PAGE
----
After Tommy Caldwell was killed in an automobile accident in 1980, he was replaced by bassist Franklin Wilkie. Most of the original band members had left by the mid-1980s to pursue other projects.[3] The band's current lineup consists of Gray on vocals, keyboard player and flutist Marcus James Henderson, guitarist Rick Willis, bassist Pat Elwood, and drummer B.B. Borden.[4]

Origin of the name[edit]

The "Marshall Tucker" in the band's name does not refer to a band member, but rather a Spartanburg-area piano tuner. While the band was discussing possible band names one evening in an old warehouse they had rented for rehearsal space, someone noticed that the warehouse's door key had the name "Marshall Tucker" inscribed on it, and suggested they call themselves the "The Marshall Tucker Band," not realizing it referred to an actual person. It later came to light that Marshall Tucker, the blind piano tuner, had rented the space before the band, and his name was inscribed on the key.[1] In his book, Top Pop Singles, 1955-2002, music historian Joel Whitburn attributes "Marshall Tucker" to the owner of the band's rehearsal hall.[5]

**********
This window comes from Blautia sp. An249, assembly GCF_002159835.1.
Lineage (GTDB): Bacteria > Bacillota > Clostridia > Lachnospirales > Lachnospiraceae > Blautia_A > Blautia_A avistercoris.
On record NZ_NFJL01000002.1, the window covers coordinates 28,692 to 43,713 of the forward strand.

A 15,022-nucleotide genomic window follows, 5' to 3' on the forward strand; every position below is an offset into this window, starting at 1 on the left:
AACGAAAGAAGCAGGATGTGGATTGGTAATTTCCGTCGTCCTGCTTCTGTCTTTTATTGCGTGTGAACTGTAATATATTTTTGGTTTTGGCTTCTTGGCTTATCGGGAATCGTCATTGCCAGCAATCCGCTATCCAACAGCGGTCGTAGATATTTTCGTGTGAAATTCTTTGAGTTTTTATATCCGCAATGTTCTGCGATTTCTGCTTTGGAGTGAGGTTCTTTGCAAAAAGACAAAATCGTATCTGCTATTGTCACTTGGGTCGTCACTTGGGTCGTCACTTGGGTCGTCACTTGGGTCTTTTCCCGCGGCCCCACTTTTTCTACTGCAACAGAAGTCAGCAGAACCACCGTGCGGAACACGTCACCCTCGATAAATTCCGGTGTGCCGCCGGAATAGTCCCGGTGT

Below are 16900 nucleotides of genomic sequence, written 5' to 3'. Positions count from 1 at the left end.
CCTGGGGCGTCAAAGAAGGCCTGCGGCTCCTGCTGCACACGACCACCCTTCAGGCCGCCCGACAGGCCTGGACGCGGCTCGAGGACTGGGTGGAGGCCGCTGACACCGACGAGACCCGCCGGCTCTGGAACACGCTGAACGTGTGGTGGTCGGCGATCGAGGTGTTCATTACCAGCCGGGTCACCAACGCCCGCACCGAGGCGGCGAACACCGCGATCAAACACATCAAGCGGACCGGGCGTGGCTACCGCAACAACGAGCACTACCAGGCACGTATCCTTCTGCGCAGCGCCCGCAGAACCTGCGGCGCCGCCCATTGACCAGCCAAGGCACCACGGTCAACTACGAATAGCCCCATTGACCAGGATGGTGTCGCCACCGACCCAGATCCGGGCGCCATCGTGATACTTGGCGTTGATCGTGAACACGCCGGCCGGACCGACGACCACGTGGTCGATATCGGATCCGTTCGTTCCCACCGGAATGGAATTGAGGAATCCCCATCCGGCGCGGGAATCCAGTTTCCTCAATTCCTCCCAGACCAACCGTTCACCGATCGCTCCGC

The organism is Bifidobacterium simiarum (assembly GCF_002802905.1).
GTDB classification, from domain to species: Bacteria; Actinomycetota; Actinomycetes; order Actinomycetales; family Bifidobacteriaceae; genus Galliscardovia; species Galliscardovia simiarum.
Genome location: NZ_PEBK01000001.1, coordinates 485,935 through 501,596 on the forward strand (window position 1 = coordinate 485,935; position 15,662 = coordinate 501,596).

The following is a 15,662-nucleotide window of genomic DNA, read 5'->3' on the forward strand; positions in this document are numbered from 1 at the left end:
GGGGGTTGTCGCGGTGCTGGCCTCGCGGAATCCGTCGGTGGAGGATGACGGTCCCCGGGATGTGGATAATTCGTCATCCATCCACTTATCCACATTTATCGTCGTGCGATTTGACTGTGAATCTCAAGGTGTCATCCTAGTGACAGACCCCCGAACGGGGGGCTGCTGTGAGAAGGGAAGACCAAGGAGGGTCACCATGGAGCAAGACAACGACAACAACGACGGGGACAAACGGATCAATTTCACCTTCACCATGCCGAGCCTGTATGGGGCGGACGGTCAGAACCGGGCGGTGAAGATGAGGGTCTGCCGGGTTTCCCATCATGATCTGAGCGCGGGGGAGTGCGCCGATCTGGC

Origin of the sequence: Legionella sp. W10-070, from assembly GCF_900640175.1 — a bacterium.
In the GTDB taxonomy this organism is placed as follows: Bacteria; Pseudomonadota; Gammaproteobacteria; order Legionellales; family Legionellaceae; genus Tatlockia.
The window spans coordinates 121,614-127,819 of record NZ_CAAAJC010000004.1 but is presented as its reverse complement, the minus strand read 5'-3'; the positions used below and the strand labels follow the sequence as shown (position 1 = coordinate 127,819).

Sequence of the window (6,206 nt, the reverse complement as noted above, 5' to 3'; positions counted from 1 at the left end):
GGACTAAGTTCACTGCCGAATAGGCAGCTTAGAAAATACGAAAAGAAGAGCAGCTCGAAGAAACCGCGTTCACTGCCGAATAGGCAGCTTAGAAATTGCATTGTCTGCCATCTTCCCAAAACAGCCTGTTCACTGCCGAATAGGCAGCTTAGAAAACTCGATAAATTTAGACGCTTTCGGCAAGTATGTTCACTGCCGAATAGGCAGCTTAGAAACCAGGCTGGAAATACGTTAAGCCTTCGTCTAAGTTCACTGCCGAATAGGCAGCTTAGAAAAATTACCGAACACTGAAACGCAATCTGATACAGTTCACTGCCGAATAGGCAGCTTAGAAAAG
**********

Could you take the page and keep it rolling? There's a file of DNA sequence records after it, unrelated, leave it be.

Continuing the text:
History[edit]

Early history[edit]

The original members (and some later members) of the Marshall Tucker Band had been playing in various lineups under different band names around the Spartanburg area since the early 1960s. In 1966, members of several such bands merged to form the Toy Factory, named after guitarist Toy Caldwell. The Toy Factory's constantly shifting lineup included, at times, Caldwell, his younger brother Tommy, Doug Gray, Jerry Eubanks, George McCorkle, and Franklin Wilkie. In the late 1960s, four of the bandmembers served in the U.S. Armed Forces;[6][7][8] Toy Caldwell was wounded in Vietnam.[9]